chrome extension can not access in page variable.

http://stackoverflow.com/questions/10527625/google-chrome-extension-script-injections



"name": "Chrome Extension",
"version": "1.0",
"manifest_version": 2,
"content_scripts": [{
    "matches": ["http://pagetoinject/script/into/*"],
    "js": ["contentscript.js"]
}]  
contenscript.js
var s = document.createElement('script');
s.src = chrome.extension.getURL("script.js");
(document.head||document.documentElement).appendChild(s);
s.parentNode.removeChild(s);
also tried this method with no success
var s = document.createElement('script');
s.src = chrome.extension.getURL("script.js");
s.onload = function() {
    this.parentNode.removeChild(this);
};
(document.head||document.documentElement).appendChild(s);
and I keep getting this error on my javascript console.

so the answer is :
o fix the problem, add script.js to the whitelist, "web_accessible_resources" in yourmanifest file:
{
  "name": "Chrome Extension",
  "version": "1.0",
  "manifest_version": 2,
  "content_scripts": [{
      "matches": ["http://pagetoinject/script/into/*"],
      "js": ["contentscript.js"]
  }],
  "web_accessible_resources": ["script.js"]
}
but i'm not sure the other one says inject by string :
Content scripts are executed in an isolated environment. You have to inject the state method in the page itself.
When you have to want to use one of the chrome.* APIs in the script, you have to implement a special event handler, as described in this answer: Chrome extension - retrieving Gmail's original message.
Otherwise, if you don't have to use chrome.* APIs, I strongly recommend to inject all of your JS code in the page via a dynamic 

Method 1: Inject another file

This is the easiest/best method when you have lots of code. Include your actual JS code in a file, sayscript.js. Then let your content script be as follows (explained here: Google Chome “Application Shortcut” Custom Javascript):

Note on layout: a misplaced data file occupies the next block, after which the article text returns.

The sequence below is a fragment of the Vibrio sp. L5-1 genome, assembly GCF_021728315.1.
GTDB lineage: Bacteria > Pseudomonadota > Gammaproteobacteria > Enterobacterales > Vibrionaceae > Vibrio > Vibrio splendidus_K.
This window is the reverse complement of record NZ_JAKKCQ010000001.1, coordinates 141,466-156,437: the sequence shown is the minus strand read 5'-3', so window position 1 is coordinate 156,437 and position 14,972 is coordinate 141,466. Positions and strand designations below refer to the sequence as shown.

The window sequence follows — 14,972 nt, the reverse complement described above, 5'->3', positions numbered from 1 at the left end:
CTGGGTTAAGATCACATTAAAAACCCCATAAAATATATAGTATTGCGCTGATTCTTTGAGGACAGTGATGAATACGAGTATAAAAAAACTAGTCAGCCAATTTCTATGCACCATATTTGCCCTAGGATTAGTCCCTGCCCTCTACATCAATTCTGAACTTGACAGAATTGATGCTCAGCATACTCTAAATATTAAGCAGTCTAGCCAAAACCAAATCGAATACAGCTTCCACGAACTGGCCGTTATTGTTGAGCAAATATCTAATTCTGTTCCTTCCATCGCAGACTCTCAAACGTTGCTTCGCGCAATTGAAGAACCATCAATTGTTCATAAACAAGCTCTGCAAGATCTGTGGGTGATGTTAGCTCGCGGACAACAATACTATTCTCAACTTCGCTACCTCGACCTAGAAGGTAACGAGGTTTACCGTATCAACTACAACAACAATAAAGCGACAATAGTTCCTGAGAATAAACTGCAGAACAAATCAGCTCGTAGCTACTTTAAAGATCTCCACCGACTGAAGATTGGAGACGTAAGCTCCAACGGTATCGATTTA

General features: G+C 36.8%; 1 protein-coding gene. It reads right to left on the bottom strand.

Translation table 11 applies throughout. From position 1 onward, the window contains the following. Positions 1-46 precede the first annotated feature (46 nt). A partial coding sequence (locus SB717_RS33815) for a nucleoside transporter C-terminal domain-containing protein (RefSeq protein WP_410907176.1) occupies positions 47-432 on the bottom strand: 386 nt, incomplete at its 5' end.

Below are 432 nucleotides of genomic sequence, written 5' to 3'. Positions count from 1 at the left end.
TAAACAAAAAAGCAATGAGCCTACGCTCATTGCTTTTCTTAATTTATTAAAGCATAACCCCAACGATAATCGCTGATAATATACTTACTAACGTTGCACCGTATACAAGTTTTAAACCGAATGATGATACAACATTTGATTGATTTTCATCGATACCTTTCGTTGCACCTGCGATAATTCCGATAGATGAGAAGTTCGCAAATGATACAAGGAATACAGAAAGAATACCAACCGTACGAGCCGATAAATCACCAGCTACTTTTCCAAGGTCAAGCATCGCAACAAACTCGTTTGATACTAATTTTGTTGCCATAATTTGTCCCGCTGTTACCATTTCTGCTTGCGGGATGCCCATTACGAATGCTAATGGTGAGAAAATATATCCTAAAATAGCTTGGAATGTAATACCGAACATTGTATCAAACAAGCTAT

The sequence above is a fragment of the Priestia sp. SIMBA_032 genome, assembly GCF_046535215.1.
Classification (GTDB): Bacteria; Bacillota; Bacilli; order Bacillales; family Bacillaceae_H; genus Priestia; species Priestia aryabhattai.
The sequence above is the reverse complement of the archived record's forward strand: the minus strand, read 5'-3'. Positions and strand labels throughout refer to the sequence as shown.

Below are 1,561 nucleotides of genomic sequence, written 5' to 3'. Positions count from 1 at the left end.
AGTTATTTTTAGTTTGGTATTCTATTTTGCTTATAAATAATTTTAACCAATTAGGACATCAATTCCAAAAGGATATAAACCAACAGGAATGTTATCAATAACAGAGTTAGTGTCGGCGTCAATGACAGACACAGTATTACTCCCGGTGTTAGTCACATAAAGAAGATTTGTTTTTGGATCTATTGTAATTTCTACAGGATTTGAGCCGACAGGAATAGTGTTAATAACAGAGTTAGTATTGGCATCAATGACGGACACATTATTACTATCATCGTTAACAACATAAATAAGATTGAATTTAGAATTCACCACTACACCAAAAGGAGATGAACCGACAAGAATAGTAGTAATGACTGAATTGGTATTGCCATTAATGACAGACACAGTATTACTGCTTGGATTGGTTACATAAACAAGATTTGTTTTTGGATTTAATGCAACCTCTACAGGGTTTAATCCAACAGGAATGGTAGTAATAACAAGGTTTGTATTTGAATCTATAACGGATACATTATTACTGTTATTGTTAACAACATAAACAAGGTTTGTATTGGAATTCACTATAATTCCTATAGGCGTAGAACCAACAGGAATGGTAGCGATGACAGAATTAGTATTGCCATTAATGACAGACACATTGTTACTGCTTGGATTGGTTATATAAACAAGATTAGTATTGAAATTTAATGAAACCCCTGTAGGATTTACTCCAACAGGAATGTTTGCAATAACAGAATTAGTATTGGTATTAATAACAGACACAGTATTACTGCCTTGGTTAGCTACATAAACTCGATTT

var s = document.createElement('script');
s.src = chrome.extension.getURL("script.js");
s.onload = function() {
    this.parentNode.removeChild(this);
};
(document.head||document.documentElement).appendChild(s);
When your extension's manifest specifies "manifest_version": 2, the injected script.js file has to be added to the "web_accessible_resources" section. For an explanation and example, see this answer.

Method 2: Inject embedded code

This method is useful when you want to quickly run a small piece of code. (See also: How to disable facebook hotkeys with Chrome extension?).
var actualCode = ['/* Code here. Example: */alert(0);',
                  ' // Beware! This array have to be joined',
                  ' // using a newline. Otherwise, missing semicolons',
                  ' //  or single-line comments (//) will mess up your',
                  ' //  code ----->'].join('\n');

var script = document.createElement('script');
script.textContent = actualCode;
(document.head||document.documentElement).appendChild(script);
script.parentNode.removeChild(script);

Method 2b: Using a function

For a big chunk of code, quoting the string is not feasible. Instead of using an array, a function can be used, and stringified:
var actualCode = '(' + function() {
    // All code is executed in a local scope.
    // For example, the following does NOT overwrite the global `alert` method
    var alert = null;
    // To overwrite a global variable, prefix `window`:
    window.alert = null;
} + ')();';
var script = document.createElement('script');
script.textContent = actualCode;
(document.head||document.documentElement).appendChild(script);
script.parentNode.removeChild(script);
This method works, because the + operator on strings and a function converts all objects to a string. If you intend on using the code more than once, it's wise to create a function to avoid code repetition. An implementation might look like:
function injectScript(func) {
    var actualCode = '(' + func + ')();'
    ...
}
injectScript(function() {
   alert("Injected script");
});
Note: Since the function is serialized, the original scope, and all bound properties are lost!
var scriptToInject = function() {
    console.log(typeof scriptToInject);
};
injectScript(scriptToInject);
// Console output:  "undefined"
inject is ok, of cause you need to active the eval option.

"content_security_policy": "script-src 'self' 'unsafe-eval'; object-src 'self'",

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